# How Does Charging a Conducting Shell Affect Potential Difference?

• Tanishq Nandan
In summary: Now what?You want an answer in terms of V. You can use the equation for the potential in the first case to find Q in terms of V.$$V_{1}=kQ\left(\frac{1}{r_{1}}-\frac{1}{r_{2}}\right)$$This is correct only if you can neglect the thickness of the shell.Now use this to substitute ##V_{1}## for Q in the second equation$$V_{2}=kQ\left(\frac{1}{r_{1}}+\frac{2}{r_{2}}\right)$$and simplify.Well,if the answer is V,
Tanishq Nandan

## Homework Statement

A solid conducting sphere having a charge Q is surrounded by an uncharged concentric conducting hollow spherical shell.Let the potential difference between the surface of the solid sphere and that of the outer surface of the hollow shell be V.If the shell is now given a charge of -3Q,the new potential difference between the same two surfaces is
A)V B)2V C)4V D)-2V

## Homework Equations

▪Potential of a spherical shell of radius R having charge Q=kQ/R
▪Charge on conductors resides only on the surface.

## The Attempt at a Solution

First case:
Charge on inner sphere:+Q
Charge on inner surface of outer conducting shell: -Q
Charge on outer surface of outer conducting shell: +Q

According to question,V diff between sphere and outer surface of shell is asked.
Assuming radius of inner sphere to be r1 and outer shell to be r2
So,difference is equal to:kQ(1/r1 - 1/r2)

2nd case:
Charge on inner sphere:+Q
Charge on inner surface of outer conducting shell: -Q
Charge on outer surface of outer conducting shell: -2Q

Same method,p.d comes out to be:kQ(1/r1 + 2/r2)
Now,how do I relate this to the original V??
Answer is V,so I'm most probably writing down the potential difference in the 2nd case wrong...

Last edited:
Tanishq Nandan said:
Same method,p.d comes out to be:kQ(1/r1 - 2/r2)
Q on the outer shell is negative in this case so your minus sign should be a plus sign.

Oops,sorry,I'll correct it right away,but that doesn't help the answer

Now what?

Well you want an answer in terms of V. You can use the equation for the potential in the first case to find Q in terms of V.
$$V_{1}=kQ\left(\frac{1}{r_{1}}-\frac{1}{r_{2}}\right)$$
I'm using ##V_{1}## instead of just ##V## to differentiate this from the second case.

Now use this to substitute ##V_{1}## for Q in the second equation
$$V_{2}=kQ\left(\frac{1}{r_{1}}+\frac{2}{r_{2}}\right)$$
and simplify.

Well,if the answer is V, then in both the cases,the potential difference will have to be the same and I doubt any amount of simplification can make these two terms equal. :(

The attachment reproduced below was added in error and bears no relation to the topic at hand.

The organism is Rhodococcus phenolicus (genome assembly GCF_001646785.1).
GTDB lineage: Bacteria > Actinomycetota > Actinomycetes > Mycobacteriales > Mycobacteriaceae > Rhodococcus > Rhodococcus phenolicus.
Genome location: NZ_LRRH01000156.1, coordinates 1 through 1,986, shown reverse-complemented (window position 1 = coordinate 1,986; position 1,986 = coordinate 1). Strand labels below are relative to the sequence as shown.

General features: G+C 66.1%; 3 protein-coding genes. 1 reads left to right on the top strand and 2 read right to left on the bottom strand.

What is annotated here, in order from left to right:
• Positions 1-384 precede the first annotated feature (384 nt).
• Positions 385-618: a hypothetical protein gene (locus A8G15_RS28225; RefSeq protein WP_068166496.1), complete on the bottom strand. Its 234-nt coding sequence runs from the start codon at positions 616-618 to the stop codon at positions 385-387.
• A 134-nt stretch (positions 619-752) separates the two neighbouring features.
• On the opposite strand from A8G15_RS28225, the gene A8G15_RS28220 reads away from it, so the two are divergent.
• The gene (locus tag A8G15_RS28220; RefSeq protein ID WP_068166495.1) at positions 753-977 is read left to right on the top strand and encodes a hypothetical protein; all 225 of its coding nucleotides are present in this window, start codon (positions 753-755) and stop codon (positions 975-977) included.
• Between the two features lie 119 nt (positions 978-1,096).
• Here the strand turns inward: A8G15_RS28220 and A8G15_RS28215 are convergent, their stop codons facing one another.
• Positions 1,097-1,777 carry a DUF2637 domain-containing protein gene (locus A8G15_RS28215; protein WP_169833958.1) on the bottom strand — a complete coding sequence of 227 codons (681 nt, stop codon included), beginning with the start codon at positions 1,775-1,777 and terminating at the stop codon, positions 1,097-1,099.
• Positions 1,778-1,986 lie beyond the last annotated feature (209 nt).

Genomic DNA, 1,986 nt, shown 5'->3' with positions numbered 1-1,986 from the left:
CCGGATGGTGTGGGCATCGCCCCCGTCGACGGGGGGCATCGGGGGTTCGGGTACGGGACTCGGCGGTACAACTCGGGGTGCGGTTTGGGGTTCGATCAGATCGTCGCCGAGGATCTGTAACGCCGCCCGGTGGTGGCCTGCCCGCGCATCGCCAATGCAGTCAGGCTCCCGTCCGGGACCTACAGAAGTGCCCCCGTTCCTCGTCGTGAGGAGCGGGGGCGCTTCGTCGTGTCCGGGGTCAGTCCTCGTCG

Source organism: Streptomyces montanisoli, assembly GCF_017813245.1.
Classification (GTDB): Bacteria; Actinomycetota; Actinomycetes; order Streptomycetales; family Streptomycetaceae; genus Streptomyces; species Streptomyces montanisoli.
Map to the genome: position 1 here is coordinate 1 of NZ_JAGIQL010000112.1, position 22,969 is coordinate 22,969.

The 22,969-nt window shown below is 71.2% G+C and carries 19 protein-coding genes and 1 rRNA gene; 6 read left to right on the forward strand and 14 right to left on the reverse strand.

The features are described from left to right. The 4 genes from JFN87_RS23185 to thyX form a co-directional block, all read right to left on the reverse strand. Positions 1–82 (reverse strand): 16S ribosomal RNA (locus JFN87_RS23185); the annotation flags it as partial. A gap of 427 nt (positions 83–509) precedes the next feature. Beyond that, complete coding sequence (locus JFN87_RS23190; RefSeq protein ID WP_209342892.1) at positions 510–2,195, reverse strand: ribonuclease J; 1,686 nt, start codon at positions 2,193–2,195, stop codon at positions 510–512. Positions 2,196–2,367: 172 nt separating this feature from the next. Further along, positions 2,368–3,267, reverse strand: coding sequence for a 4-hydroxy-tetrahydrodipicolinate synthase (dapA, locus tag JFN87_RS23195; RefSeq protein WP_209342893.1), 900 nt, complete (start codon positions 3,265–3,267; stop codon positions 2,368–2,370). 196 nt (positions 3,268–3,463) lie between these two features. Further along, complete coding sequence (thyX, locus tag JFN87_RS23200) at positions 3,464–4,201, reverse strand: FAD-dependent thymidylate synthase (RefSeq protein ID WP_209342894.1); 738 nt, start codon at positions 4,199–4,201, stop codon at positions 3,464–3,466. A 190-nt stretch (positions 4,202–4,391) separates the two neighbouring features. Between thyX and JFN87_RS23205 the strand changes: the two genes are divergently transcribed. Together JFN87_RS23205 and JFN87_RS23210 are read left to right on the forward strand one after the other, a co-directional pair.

The most direct route to the answer to this question is probably to consider the electric field that exists between the sphere and the inner surface of the shell. How is this field modified when -3Q is added to the shell?

However, if you want to solve it along the lines you posted then consider the following:
Tanishq Nandan said:

## The Attempt at a Solution

First case:
Charge on inner sphere:+Q
Charge on inner surface of outer conducting shell: -Q
Charge on outer surface of outer conducting shell: +Q
Yes.

Assuming radius of inner sphere to be r1 and outer shell to be r2
So,difference is equal to:kQ(1/r1 - 1/r2)
This is correct only if you can neglect the thickness of the shell.
You haven't actually shown how you got your result, so it's hard to tell if you are thinking about it correctly.

2nd case:
Charge on inner sphere:+Q
Charge on inner surface of outer conducting shell: -Q
Charge on outer surface of outer conducting shell: -2Q
Yes.

Same method,p.d comes out to be:kQ(1/r1 + 2/r2)
As you suspect, this is not correct. But we need to see your reasoning to find out why.

Note that it is not correct to say that the potential at the surface of the sphere is kQ/r1. The charge on the shell affects the potential of the sphere.

NFuller
TSny said:
The charge on the shell affects the potential of the sphere.

## 1. What is the definition of a conductor?

A conductor is a material that allows the flow of electric current through it with minimal resistance.

## 2. How is the potential of a conductor determined?

The potential of a conductor is determined by the amount of charge present on the surface of the conductor and its distance from other charged objects.

## 3. What is the relationship between potential and conductors?

The potential of a conductor is directly proportional to its ability to conduct electricity. Higher potential leads to a higher flow of electricity through the conductor.

## 4. Can the potential of a conductor be changed?

Yes, the potential of a conductor can be changed by altering the amount of charge present on its surface or by changing its distance from other charged objects.

## 5. What are some examples of good conductors?

Some examples of good conductors include metals such as copper, silver, and gold, as well as electrolytes like saltwater and acids.

• Introductory Physics Homework Help
Replies
9
Views
2K
• Introductory Physics Homework Help
Replies
17
Views
502
• Introductory Physics Homework Help
Replies
11
Views
489
• Introductory Physics Homework Help
Replies
23
Views
406
• Introductory Physics Homework Help
Replies
17
Views
2K
• Introductory Physics Homework Help
Replies
19
Views
3K
• Introductory Physics Homework Help
Replies
3
Views
1K
• Introductory Physics Homework Help
Replies
1
Views
1K
• Introductory Physics Homework Help
Replies
1
Views
215
• Introductory Physics Homework Help
Replies
11
Views
4K